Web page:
Monday, April 15, 2013

Taking A Trip To Hell

Archaeological Digs

Lower Hell: Inside the walls of Dis, in an illustration by Stradanus, based on Dante's Inferno. There is a drop from the sixth circle to the three rings of the seventh circle, then again to the ten rings of the eighth circle, and, at the bottom, to the icy ninth circle.
Image Credit: Giovanni Stradano, 2007.

An article, by Elizabeth Snodgrass, in National Geographic says that archaeologists in Turkey have unearthed the entrance-way to hell. But it is neither a unique place nor what many Christians think it to be; it is rather one site among many constructed during ancient times where pilgrims came to worship their gods, the gods of the underworld.

Snodgrass writes:
Now Italian archaeologists working at the Greco-Roman site of ancient Hierapolis (modern-day Pamukkale) in Turkey have uncovered that city's gate to the underworld. Pilgrims from around the classical world came to Hierapolis to bathe in its hot springs and worship at the Ploutonion—a temple precinct built over a cave and underground thermal area.
By tracing the path of the hot springs through the ancient site, the team from the University of Salento, led by Francesco D'Andria, uncovered the entrance to the cave. An engraved dedication to Pluto above the entrance has confirmed the identification of the gate.
The ancient Greek geographer Strabo, who recorded tales of his travels in Asia Minor in the final years B.C., mentions the "singular properties" of the Ploutonion, saying "it is an opening of sufficient size to admit a man, but there is a descent to a great depth ... [The] space is filled with a cloudy and dark vapor, so dense that the bottom can scarcely be discerned ... Animals which enter ... die instantly. Even bulls, when brought within it, fall down and are taken out dead. We have ourselves thrown in sparrows, which immediately fell down lifeless."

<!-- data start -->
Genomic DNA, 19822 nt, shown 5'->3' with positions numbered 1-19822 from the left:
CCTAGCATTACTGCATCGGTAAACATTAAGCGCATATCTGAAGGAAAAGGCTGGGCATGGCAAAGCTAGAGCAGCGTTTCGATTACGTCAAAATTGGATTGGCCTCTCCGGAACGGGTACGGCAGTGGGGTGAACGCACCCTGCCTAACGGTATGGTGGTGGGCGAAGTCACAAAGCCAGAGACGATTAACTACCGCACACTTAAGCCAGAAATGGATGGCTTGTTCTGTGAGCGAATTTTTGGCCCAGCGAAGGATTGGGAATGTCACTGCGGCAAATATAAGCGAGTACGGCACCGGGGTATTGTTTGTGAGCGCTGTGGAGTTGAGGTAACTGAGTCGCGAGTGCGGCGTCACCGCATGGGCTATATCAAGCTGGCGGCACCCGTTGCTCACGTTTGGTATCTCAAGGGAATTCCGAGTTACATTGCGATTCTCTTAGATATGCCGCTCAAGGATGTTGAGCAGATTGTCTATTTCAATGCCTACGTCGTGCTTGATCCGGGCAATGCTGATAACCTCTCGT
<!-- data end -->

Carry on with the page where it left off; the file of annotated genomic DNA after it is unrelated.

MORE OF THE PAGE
The eunuch priests of Pluto would prove their power by entering the gassy cleft and coming out alive (presumably by holding their breath and taking advantage of known pockets of safe air within the cave), while birds that flew too close were often felled by the poison. During the modern excavations, dead birds at the site helped convince the archaeological team they'd found the Ploutonion's actual "gate to hell."
Myth is powerful in that it provides a convincing unifying narrative of what once was, but such is not necessarily how it really was. Hell is one such concept, which has undergone transformation from ancient pre-Christian times, including that of Judaism's Second Temple Period, to later medieval times with the writing of Dante's Inferno. Hell might still have a powerful hold on many Christians, but history has shown, proven indeed, that hell is man's invention, one that has been used cruelly to inflict pain, death and other inhumanities on humans.


You can read the rest of the article at [NatGeo]